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Presenteeism – The Ironic Dangers of Fronting Up


Blonde woman sneezing into a napkin while at a workshop

There we were, going through our monthly metrics, when we got to that old chestnut “number of sick days used” and a comment around the table was that we were losing upwards of 20 staff days a month through absenteeism. Not good... Or is it?


In this day and age of remote communication tools, flexible work arrangements, tablets (of the electronic variety), mobile phones and the like, is being away from the office really that much of a problem, and should we not be actively encouraging staff to not come in?


I can sense some baby boomers getting riled up at the idea. Watch that blood pressure folks…


But in all seriousness, should we not be measuring the cost of presenteeism instead?


Three times in the last month I’ve had to ‘actively encourage’ staff to go home on the basis that they were clearly unwell and all they would achieve by being in the office was:

  1. Some level of sympathy and martyrdom from the team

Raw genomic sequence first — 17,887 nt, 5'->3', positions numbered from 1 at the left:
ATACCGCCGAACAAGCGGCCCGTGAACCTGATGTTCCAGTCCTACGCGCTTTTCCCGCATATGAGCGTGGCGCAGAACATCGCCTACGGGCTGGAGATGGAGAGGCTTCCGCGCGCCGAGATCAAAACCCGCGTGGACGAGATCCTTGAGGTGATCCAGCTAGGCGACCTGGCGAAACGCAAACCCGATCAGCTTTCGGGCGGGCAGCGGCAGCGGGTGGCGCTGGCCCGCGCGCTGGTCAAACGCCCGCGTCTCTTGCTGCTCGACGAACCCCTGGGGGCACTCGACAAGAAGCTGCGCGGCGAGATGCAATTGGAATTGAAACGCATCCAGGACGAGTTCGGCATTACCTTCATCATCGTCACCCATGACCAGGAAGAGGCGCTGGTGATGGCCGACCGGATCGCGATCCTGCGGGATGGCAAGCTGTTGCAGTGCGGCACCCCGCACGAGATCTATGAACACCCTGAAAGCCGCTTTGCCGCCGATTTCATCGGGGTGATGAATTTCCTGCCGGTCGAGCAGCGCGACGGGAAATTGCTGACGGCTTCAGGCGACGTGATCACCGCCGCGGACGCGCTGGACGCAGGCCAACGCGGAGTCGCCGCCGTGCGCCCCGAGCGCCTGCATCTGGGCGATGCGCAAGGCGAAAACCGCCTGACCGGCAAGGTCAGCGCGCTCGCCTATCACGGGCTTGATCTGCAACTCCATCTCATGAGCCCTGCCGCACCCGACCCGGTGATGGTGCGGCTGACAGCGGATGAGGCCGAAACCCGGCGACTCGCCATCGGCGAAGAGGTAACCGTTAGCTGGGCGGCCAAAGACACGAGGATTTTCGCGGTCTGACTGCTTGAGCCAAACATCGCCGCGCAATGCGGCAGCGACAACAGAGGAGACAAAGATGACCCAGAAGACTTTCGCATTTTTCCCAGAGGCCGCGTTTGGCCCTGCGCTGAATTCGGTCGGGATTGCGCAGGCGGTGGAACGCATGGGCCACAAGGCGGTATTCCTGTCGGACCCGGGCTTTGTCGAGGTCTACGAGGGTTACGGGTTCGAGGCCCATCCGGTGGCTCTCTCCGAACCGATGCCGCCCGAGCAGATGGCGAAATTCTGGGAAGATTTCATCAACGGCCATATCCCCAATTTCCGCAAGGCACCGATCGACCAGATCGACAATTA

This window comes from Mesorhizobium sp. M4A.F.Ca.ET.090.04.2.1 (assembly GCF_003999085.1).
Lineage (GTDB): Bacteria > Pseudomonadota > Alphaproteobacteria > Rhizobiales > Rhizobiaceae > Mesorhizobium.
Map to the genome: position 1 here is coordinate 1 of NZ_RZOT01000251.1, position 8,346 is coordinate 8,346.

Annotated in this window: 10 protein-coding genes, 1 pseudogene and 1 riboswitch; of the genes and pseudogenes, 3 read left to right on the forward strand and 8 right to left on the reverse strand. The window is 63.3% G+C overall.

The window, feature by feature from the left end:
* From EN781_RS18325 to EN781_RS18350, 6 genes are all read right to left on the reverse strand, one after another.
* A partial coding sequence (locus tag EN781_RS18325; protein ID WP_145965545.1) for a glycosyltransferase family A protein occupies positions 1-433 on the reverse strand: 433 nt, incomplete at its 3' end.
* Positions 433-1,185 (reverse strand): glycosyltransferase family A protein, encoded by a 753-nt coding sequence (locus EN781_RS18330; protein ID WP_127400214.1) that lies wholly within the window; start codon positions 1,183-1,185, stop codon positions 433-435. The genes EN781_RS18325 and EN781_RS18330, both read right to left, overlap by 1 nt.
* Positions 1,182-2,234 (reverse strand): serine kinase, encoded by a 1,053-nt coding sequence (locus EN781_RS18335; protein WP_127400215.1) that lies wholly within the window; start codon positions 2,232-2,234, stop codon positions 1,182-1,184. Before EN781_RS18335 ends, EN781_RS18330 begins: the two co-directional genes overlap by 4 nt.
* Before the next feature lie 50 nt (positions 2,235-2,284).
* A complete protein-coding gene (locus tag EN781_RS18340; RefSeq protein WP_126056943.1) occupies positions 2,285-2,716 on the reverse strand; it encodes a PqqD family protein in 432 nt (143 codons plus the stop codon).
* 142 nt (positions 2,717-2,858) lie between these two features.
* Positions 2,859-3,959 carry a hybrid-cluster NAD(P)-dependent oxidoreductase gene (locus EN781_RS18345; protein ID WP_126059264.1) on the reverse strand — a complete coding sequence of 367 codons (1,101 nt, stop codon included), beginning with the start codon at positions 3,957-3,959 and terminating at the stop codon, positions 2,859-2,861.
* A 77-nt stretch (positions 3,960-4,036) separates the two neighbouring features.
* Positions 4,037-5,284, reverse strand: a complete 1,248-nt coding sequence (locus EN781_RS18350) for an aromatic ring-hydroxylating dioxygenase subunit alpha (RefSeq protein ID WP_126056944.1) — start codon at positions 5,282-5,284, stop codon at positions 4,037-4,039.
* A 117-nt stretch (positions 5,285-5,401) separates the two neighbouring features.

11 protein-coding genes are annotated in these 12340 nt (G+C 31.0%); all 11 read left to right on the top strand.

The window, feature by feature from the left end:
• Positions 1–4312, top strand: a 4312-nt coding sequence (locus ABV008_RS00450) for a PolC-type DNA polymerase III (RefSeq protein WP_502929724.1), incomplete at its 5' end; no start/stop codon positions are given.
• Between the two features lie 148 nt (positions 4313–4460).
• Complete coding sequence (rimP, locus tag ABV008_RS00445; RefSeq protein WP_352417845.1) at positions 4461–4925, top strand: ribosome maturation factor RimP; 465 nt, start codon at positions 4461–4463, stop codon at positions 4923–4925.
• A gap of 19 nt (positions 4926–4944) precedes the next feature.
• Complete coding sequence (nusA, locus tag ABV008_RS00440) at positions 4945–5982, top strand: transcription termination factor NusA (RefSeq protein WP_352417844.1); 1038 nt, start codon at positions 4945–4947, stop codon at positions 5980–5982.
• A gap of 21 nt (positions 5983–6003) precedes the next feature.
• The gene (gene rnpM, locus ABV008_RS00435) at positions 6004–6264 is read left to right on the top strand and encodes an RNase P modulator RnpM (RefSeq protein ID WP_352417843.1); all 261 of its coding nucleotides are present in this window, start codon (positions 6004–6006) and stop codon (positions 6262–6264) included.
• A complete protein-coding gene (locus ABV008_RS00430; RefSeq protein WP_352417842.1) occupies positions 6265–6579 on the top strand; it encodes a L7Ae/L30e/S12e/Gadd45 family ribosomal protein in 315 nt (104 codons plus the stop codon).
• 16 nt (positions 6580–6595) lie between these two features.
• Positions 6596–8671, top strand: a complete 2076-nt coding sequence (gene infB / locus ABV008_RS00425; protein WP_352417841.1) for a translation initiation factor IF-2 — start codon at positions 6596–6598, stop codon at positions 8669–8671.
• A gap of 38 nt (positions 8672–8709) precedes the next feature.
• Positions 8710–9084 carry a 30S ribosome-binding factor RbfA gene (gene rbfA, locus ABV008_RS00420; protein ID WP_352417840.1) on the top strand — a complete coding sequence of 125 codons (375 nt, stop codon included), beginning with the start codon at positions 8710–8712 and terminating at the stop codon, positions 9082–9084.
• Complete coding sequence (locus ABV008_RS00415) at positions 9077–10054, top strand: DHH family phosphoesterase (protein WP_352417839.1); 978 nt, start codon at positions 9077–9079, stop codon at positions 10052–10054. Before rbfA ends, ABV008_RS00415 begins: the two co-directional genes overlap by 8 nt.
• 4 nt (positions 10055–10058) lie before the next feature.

2. A worsening condition

  3. Efficient spreading of germs to the rest of the team


What inevitably follows is that within a week, another couple of people get the sniffles, then the aches and finally the full blown flu. Rinse, repeat. And while we all admire the stoicism and it certainly helps address the absenteeism issue, is it not in effect worse to come in when you shouldn’t?


On the flip side, I’ve worked in organisations where if you were ‘off sick’ the boss would have a comment or two to make about hardening up and not taking the proverbial, which in turn led to a sense of fear and uncertainty among team members who were conditioned to fear staying home ill. Not surprisingly, it wasn’t a great place to work.


As a semi-regular ‘work-from-homer’ I actually often find myself being more productive at home than in the office. I know of quite a few people who concur with this view. I also know that if I’m feeling crook (and contagious), being home means I can have a bit of a rest on the couch, still be able to troubleshoot most issues, still have the conversations I need to (mostly) but not spread my germs to the rest of the team.


I know that unless they’re really crook, my staff do the same thing (within reason) and surely that level of balance is needed in this day and age, particularly around those grey areas where you’re not necessarily quite ill enough to take yourself to the doctors, but certainly not feeling up to going to work. Presenteeism, I venture to say, is a multiple of absenteeism, because it doesn’t just affect the protagonist, it drags others down too.


My message? It’s often the lesser of two evils to stay home, than show up because you have to. It’s better for the individual, their colleagues and the culture of the place.







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